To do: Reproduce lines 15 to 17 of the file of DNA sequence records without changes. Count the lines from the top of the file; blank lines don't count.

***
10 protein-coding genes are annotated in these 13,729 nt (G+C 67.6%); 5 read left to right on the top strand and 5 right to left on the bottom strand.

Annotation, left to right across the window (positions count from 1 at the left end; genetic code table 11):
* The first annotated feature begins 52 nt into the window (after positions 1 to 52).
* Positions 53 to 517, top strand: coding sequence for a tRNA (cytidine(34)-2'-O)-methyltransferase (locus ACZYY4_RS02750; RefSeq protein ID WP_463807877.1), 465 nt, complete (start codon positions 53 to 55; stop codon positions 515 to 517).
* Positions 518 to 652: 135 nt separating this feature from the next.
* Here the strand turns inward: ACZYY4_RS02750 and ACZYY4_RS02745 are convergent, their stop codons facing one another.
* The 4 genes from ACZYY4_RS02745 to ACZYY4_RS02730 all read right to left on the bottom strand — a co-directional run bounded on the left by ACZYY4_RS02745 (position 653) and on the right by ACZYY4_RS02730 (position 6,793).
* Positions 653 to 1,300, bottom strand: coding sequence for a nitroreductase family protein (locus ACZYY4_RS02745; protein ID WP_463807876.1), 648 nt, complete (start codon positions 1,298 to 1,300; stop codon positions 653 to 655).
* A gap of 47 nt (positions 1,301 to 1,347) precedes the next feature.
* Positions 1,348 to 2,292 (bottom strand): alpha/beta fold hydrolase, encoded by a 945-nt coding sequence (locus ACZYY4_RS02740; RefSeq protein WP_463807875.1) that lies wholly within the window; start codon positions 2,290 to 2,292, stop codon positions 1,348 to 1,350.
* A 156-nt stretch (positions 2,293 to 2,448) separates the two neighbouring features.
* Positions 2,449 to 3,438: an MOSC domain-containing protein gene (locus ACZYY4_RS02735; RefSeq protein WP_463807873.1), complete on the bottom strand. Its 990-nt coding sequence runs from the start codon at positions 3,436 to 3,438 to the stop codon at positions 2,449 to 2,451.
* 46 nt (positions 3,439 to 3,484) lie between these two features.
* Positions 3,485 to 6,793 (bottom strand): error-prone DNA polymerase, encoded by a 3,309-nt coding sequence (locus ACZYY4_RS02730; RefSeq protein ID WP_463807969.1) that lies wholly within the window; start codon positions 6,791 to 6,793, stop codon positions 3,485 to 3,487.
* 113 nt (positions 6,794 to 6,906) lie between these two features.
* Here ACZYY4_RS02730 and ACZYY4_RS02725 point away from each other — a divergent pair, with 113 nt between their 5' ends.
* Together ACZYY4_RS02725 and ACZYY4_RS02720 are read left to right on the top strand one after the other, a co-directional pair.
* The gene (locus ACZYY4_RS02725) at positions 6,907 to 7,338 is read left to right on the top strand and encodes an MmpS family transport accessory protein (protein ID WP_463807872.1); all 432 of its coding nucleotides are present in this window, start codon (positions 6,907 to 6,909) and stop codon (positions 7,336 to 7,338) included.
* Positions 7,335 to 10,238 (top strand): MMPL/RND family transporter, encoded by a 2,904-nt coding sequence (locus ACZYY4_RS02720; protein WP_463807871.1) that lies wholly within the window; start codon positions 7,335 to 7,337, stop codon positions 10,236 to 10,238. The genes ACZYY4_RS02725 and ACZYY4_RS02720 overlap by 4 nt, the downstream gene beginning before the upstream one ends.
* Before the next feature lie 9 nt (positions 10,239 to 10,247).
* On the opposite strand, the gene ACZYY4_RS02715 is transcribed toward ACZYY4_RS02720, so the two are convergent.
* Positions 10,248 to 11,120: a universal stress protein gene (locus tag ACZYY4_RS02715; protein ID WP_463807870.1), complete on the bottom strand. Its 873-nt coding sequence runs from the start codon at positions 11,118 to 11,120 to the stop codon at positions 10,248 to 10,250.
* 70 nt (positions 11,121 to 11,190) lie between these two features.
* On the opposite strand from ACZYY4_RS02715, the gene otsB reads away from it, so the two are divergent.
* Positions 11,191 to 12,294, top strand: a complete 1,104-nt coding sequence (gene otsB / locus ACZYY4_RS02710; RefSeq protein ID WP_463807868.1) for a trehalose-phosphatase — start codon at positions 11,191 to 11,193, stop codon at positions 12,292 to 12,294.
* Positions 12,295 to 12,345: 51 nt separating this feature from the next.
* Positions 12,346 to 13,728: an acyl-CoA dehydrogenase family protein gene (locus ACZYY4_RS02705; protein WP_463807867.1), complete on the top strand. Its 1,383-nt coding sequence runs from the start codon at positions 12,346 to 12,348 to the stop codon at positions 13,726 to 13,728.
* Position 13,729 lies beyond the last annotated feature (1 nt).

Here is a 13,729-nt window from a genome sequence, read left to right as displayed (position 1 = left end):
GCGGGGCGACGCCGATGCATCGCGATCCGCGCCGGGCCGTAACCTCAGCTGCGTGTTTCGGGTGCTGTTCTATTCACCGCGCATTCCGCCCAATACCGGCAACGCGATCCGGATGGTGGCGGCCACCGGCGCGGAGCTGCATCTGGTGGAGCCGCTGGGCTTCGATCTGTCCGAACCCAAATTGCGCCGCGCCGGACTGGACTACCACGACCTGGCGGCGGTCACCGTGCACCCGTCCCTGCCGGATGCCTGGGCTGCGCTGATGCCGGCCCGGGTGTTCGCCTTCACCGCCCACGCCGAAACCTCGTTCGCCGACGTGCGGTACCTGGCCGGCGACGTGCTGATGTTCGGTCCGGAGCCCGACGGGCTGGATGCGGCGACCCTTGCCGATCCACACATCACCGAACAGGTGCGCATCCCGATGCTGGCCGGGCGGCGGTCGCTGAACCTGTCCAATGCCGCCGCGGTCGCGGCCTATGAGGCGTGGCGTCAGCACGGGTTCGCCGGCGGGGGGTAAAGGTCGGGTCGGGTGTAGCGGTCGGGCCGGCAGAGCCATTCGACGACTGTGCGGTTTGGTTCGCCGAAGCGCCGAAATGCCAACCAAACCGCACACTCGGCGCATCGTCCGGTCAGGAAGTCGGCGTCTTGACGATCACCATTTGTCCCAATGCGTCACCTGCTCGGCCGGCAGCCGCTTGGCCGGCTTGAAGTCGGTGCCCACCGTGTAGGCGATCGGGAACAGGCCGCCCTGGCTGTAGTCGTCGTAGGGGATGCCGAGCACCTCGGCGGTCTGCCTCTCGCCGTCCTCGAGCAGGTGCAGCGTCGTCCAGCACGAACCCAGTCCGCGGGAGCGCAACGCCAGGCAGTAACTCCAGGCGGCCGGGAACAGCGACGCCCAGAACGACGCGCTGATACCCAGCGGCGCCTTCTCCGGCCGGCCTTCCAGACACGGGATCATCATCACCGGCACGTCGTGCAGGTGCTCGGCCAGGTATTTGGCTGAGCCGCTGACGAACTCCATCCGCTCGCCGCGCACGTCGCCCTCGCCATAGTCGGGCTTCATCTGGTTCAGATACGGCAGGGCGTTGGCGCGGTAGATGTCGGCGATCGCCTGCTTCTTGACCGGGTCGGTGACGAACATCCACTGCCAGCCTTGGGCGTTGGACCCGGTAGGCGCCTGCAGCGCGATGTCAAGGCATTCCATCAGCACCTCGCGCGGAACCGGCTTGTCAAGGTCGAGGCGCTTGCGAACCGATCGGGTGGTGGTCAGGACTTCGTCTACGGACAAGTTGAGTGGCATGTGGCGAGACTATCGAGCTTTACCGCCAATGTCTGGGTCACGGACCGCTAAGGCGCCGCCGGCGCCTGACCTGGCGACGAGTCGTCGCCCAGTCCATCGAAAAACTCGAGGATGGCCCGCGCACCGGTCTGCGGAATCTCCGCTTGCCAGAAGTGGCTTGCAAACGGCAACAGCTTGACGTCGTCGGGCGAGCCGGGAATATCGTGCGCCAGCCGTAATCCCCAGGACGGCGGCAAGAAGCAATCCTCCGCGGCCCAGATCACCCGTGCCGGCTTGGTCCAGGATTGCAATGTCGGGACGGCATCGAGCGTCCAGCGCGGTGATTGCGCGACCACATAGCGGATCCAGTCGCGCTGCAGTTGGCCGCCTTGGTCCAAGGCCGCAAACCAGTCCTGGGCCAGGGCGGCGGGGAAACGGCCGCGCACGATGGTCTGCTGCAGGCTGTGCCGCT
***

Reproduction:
* 113 nt (positions 6,794 to 6,906) lie between these two features.
* Here ACZYY4_RS02730 and ACZYY4_RS02725 point away from each other — a divergent pair, with 113 nt between their 5' ends.
* Together ACZYY4_RS02725 and ACZYY4_RS02720 are read left to right on the top strand one after the other, a co-directional pair.